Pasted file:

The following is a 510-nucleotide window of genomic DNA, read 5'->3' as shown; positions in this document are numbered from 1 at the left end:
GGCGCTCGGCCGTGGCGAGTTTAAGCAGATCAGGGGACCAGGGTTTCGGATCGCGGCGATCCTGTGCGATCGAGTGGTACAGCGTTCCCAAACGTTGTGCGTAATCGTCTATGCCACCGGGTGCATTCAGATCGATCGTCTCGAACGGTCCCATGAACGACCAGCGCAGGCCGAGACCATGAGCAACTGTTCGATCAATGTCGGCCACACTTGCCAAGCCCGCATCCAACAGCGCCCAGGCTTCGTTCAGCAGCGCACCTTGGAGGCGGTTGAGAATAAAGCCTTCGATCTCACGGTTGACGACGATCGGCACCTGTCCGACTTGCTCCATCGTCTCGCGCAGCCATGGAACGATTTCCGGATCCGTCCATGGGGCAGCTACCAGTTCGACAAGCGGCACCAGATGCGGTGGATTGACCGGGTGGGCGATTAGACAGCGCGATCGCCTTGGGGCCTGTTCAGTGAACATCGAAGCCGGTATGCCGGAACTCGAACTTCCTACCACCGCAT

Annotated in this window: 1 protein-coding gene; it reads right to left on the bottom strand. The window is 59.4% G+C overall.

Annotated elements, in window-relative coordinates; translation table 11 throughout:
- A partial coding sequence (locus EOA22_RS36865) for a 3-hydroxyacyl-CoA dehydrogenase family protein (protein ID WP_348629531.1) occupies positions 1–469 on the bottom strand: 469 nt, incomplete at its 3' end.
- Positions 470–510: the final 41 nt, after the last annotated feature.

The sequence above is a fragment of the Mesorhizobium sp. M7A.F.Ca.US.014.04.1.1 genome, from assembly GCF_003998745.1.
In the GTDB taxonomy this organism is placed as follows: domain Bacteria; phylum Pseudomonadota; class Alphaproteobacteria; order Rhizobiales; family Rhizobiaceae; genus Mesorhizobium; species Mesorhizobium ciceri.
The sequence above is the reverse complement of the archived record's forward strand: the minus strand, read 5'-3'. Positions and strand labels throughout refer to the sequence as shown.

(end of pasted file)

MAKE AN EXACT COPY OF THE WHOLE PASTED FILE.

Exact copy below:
The following is a 510-nucleotide window of genomic DNA, read 5'->3' as shown; positions in this document are numbered from 1 at the left end:
GGCGCTCGGCCGTGGCGAGTTTAAGCAGATCAGGGGACCAGGGTTTCGGATCGCGGCGATCCTGTGCGATCGAGTGGTACAGCGTTCCCAAACGTTGTGCGTAATCGTCTATGCCACCGGGTGCATTCAGATCGATCGTCTCGAACGGTCCCATGAACGACCAGCGCAGGCCGAGACCATGAGCAACTGTTCGATCAATGTCGGCCACACTTGCCAAGCCCGCATCCAACAGCGCCCAGGCTTCGTTCAGCAGCGCACCTTGGAGGCGGTTGAGAATAAAGCCTTCGATCTCACGGTTGACGACGATCGGCACCTGTCCGACTTGCTCCATCGTCTCGCGCAGCCATGGAACGATTTCCGGATCCGTCCATGGGGCAGCTACCAGTTCGACAAGCGGCACCAGATGCGGTGGATTGACCGGGTGGGCGATTAGACAGCGCGATCGCCTTGGGGCCTGTTCAGTGAACATCGAAGCCGGTATGCCGGAACTCGAACTTCCTACCACCGCAT

Annotated in this window: 1 protein-coding gene; it reads right to left on the bottom strand. The window is 59.4% G+C overall.

Annotated elements, in window-relative coordinates; translation table 11 throughout:
- A partial coding sequence (locus EOA22_RS36865) for a 3-hydroxyacyl-CoA dehydrogenase family protein (protein ID WP_348629531.1) occupies positions 1–469 on the bottom strand: 469 nt, incomplete at its 3' end.
- Positions 470–510: the final 41 nt, after the last annotated feature.

The sequence above is a fragment of the Mesorhizobium sp. M7A.F.Ca.US.014.04.1.1 genome, from assembly GCF_003998745.1.
In the GTDB taxonomy this organism is placed as follows: domain Bacteria; phylum Pseudomonadota; class Alphaproteobacteria; order Rhizobiales; family Rhizobiaceae; genus Mesorhizobium; species Mesorhizobium ciceri.
The sequence above is the reverse complement of the archived record's forward strand: the minus strand, read 5'-3'. Positions and strand labels throughout refer to the sequence as shown.